For all the talk about how the American public is moving away from SUVs and pickups, the truck market is still vitally important to Detroit. Profits per truck easily exceed $10,000 per pickup. When buyers start adding feature on top of feature, pushing transaction prices up above $35,000, the cash register really rings because each option package and feature carries its own profit margin.

True, the weekend-warrior pickup market has severely dried up. In the mid to late 1990s and into the early part of the new century, Polo shirt-wearing suburbanites were buying pickups as second cars like they used to buy sports cars. Today, the pickup market is back to being more about "need rather than want," said Chevy's Jim Campbell. "Maintaining 'cred in the heavy duty market definitely spills over to the light-truck market."

While Ford has been the leading full-size truck brand for more than three decades, Campbell points out that Chevy and GMC pickups combined typically outsell Ford. It is a rivalrous bone of contention between Ford and GM every year.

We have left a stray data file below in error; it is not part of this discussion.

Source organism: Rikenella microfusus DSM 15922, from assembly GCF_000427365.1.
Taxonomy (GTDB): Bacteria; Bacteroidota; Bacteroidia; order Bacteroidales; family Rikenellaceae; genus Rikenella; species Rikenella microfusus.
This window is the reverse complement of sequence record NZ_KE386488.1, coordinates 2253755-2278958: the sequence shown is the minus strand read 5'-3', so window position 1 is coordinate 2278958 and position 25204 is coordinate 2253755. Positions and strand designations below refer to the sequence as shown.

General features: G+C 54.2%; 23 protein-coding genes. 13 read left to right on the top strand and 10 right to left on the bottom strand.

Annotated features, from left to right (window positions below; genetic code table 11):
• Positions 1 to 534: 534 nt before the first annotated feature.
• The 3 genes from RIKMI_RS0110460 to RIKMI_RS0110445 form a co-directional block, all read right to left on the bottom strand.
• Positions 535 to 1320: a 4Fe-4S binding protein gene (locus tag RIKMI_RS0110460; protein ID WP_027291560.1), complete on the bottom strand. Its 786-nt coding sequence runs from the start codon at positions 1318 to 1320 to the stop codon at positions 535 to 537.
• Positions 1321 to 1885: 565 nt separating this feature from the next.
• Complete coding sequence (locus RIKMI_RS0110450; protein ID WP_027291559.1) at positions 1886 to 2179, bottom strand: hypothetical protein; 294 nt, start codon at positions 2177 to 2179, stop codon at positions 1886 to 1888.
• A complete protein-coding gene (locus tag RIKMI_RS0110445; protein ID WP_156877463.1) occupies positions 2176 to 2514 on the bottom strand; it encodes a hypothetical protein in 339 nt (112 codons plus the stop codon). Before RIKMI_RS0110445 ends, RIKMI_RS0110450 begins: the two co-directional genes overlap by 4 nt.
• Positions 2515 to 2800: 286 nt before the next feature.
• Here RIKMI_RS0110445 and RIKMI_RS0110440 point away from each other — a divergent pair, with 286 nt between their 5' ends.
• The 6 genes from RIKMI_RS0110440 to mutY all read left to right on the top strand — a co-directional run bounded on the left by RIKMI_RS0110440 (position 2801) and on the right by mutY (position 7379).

Dodge is a bit of an outlier from Ford and Chevy. Horsepower, torque and tow rating, runs at a clear deficit to Ford and GM. But Ram has its followers. A sportier, more masculine exterior design, and a first-class interior has created a following for Ram especially among recreational towing enthusiasts -- including those who pull snowmobiles, WaveRunners, dirt-bikes and off-roaders.

"We get our share of the work truck, but we are especially popular with the sporting crowd," says Fred Diaz, head of Chrysler's Ram brand.

Indeed, when Chrysler was going through Chapter 11 Bankruptcy last year, financiers eyeballed the Ram truck business as the most desirable asset to possibly buy in a sale of Chrysler, together with the Jeep brand. And it was Ram that Nissan turned to supply its future pickup trucks to be sold under the Nissan badge after the company mothballs Titan, but that deal has come unglued since Italian automaker Fiat bought Chrysler.

The big rivalry among the Detroit Three throughout the 70s, 80s and early 90s was among one another, more than with the Asians such as Toyota and Honda. But after Toyota and Honda began beating Detroit in sales of mid-sized cars, with Toyota Camry and Honda Accord leading, the air seemed to go out of the old cross-town rivalries that used to pit Mustang against Camaro and the Ford brand against the Chevy brand. But with the Japanese badly stumbling in full-sized trucks, it's back to the future to see who will win the truck wars on a battlefield that has the generals fighting over fuel economy as much as how heavy a trailer each on can pull.